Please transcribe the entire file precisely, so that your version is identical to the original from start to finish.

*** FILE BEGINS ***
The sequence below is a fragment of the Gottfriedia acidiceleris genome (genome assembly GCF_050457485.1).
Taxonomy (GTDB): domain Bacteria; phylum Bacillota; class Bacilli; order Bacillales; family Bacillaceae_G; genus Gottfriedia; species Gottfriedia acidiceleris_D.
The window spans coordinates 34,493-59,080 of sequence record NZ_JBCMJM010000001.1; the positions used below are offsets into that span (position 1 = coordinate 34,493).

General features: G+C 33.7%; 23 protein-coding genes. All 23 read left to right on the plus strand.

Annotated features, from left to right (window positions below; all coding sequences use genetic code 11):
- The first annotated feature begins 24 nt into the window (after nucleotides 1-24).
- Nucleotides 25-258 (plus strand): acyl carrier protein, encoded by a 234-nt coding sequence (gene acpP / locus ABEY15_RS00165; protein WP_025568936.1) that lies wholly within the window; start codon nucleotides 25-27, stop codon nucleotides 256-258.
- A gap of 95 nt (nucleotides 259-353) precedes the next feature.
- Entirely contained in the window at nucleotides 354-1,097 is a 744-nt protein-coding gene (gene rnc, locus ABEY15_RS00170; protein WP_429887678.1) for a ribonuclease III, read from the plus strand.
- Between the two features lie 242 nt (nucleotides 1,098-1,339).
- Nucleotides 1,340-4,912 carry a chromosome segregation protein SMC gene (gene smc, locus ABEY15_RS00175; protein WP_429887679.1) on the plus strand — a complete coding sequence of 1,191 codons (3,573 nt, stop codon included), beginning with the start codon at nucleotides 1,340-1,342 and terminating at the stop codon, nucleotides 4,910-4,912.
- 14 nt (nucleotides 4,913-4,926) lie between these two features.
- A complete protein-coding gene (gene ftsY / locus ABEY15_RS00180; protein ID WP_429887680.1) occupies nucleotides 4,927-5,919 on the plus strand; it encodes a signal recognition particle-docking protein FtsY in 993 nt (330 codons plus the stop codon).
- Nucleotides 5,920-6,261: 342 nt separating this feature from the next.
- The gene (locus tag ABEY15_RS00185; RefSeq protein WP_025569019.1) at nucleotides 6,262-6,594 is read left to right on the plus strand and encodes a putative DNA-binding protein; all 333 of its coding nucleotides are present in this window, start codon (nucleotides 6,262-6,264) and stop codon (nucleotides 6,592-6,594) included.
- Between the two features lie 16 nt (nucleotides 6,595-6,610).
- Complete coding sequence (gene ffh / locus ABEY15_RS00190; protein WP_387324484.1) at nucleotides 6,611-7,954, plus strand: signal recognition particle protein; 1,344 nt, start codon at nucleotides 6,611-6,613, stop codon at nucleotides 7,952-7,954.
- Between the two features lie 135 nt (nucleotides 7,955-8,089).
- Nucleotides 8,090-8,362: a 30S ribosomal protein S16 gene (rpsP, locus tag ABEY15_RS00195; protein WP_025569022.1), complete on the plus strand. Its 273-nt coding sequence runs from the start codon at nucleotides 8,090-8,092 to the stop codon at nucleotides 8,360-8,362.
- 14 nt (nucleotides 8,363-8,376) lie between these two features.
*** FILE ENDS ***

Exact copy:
The sequence below is a fragment of the Gottfriedia acidiceleris genome (genome assembly GCF_050457485.1).
Taxonomy (GTDB): domain Bacteria; phylum Bacillota; class Bacilli; order Bacillales; family Bacillaceae_G; genus Gottfriedia; species Gottfriedia acidiceleris_D.
The window spans coordinates 34,493-59,080 of sequence record NZ_JBCMJM010000001.1; the positions used below are offsets into that span (position 1 = coordinate 34,493).

General features: G+C 33.7%; 23 protein-coding genes. All 23 read left to right on the plus strand.

Annotated features, from left to right (window positions below; all coding sequences use genetic code 11):
- The first annotated feature begins 24 nt into the window (after nucleotides 1-24).
- Nucleotides 25-258 (plus strand): acyl carrier protein, encoded by a 234-nt coding sequence (gene acpP / locus ABEY15_RS00165; protein WP_025568936.1) that lies wholly within the window; start codon nucleotides 25-27, stop codon nucleotides 256-258.
- A gap of 95 nt (nucleotides 259-353) precedes the next feature.
- Entirely contained in the window at nucleotides 354-1,097 is a 744-nt protein-coding gene (gene rnc, locus ABEY15_RS00170; protein WP_429887678.1) for a ribonuclease III, read from the plus strand.
- Between the two features lie 242 nt (nucleotides 1,098-1,339).
- Nucleotides 1,340-4,912 carry a chromosome segregation protein SMC gene (gene smc, locus ABEY15_RS00175; protein WP_429887679.1) on the plus strand — a complete coding sequence of 1,191 codons (3,573 nt, stop codon included), beginning with the start codon at nucleotides 1,340-1,342 and terminating at the stop codon, nucleotides 4,910-4,912.
- 14 nt (nucleotides 4,913-4,926) lie between these two features.
- A complete protein-coding gene (gene ftsY / locus ABEY15_RS00180; protein ID WP_429887680.1) occupies nucleotides 4,927-5,919 on the plus strand; it encodes a signal recognition particle-docking protein FtsY in 993 nt (330 codons plus the stop codon).
- Nucleotides 5,920-6,261: 342 nt separating this feature from the next.
- The gene (locus tag ABEY15_RS00185; RefSeq protein WP_025569019.1) at nucleotides 6,262-6,594 is read left to right on the plus strand and encodes a putative DNA-binding protein; all 333 of its coding nucleotides are present in this window, start codon (nucleotides 6,262-6,264) and stop codon (nucleotides 6,592-6,594) included.
- Between the two features lie 16 nt (nucleotides 6,595-6,610).
- Complete coding sequence (gene ffh / locus ABEY15_RS00190; protein WP_387324484.1) at nucleotides 6,611-7,954, plus strand: signal recognition particle protein; 1,344 nt, start codon at nucleotides 6,611-6,613, stop codon at nucleotides 7,952-7,954.
- Between the two features lie 135 nt (nucleotides 7,955-8,089).
- Nucleotides 8,090-8,362: a 30S ribosomal protein S16 gene (rpsP, locus tag ABEY15_RS00195; protein WP_025569022.1), complete on the plus strand. Its 273-nt coding sequence runs from the start codon at nucleotides 8,090-8,092 to the stop codon at nucleotides 8,360-8,362.
- 14 nt (nucleotides 8,363-8,376) lie between these two features.